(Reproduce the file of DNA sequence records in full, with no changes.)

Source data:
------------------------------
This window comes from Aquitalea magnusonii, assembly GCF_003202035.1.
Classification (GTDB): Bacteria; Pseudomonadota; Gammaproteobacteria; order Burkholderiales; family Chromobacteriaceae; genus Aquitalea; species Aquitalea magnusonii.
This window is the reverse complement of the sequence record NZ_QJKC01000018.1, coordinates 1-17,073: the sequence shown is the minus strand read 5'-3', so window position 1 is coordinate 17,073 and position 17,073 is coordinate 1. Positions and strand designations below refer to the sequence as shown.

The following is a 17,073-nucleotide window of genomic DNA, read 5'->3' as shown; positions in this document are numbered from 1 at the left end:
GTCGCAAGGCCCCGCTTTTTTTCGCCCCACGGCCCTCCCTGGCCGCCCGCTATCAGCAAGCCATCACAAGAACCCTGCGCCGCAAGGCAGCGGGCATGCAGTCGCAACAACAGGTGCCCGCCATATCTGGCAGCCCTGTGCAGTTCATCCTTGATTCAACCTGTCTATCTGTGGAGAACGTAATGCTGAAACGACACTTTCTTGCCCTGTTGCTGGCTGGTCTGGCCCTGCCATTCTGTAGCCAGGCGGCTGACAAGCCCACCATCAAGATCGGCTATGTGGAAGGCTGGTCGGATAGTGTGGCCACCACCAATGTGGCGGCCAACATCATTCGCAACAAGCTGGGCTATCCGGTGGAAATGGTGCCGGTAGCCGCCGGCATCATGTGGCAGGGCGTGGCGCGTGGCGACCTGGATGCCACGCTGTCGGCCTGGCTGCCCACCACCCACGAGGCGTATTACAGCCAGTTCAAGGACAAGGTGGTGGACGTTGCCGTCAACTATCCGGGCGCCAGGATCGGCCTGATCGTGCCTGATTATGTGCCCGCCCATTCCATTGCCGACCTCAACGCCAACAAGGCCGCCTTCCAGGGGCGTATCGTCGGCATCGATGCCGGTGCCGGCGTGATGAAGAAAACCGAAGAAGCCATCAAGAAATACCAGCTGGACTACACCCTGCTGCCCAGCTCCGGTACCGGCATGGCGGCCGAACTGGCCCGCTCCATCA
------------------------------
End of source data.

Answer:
This window comes from Aquitalea magnusonii, assembly GCF_003202035.1.
Classification (GTDB): Bacteria; Pseudomonadota; Gammaproteobacteria; order Burkholderiales; family Chromobacteriaceae; genus Aquitalea; species Aquitalea magnusonii.
This window is the reverse complement of the sequence record NZ_QJKC01000018.1, coordinates 1-17,073: the sequence shown is the minus strand read 5'-3', so window position 1 is coordinate 17,073 and position 17,073 is coordinate 1. Positions and strand designations below refer to the sequence as shown.

The following is a 17,073-nucleotide window of genomic DNA, read 5'->3' as shown; positions in this document are numbered from 1 at the left end:
GTCGCAAGGCCCCGCTTTTTTTCGCCCCACGGCCCTCCCTGGCCGCCCGCTATCAGCAAGCCATCACAAGAACCCTGCGCCGCAAGGCAGCGGGCATGCAGTCGCAACAACAGGTGCCCGCCATATCTGGCAGCCCTGTGCAGTTCATCCTTGATTCAACCTGTCTATCTGTGGAGAACGTAATGCTGAAACGACACTTTCTTGCCCTGTTGCTGGCTGGTCTGGCCCTGCCATTCTGTAGCCAGGCGGCTGACAAGCCCACCATCAAGATCGGCTATGTGGAAGGCTGGTCGGATAGTGTGGCCACCACCAATGTGGCGGCCAACATCATTCGCAACAAGCTGGGCTATCCGGTGGAAATGGTGCCGGTAGCCGCCGGCATCATGTGGCAGGGCGTGGCGCGTGGCGACCTGGATGCCACGCTGTCGGCCTGGCTGCCCACCACCCACGAGGCGTATTACAGCCAGTTCAAGGACAAGGTGGTGGACGTTGCCGTCAACTATCCGGGCGCCAGGATCGGCCTGATCGTGCCTGATTATGTGCCCGCCCATTCCATTGCCGACCTCAACGCCAACAAGGCCGCCTTCCAGGGGCGTATCGTCGGCATCGATGCCGGTGCCGGCGTGATGAAGAAAACCGAAGAAGCCATCAAGAAATACCAGCTGGACTACACCCTGCTGCCCAGCTCCGGTACCGGCATGGCGGCCGAACTGGCCCGCTCCATCA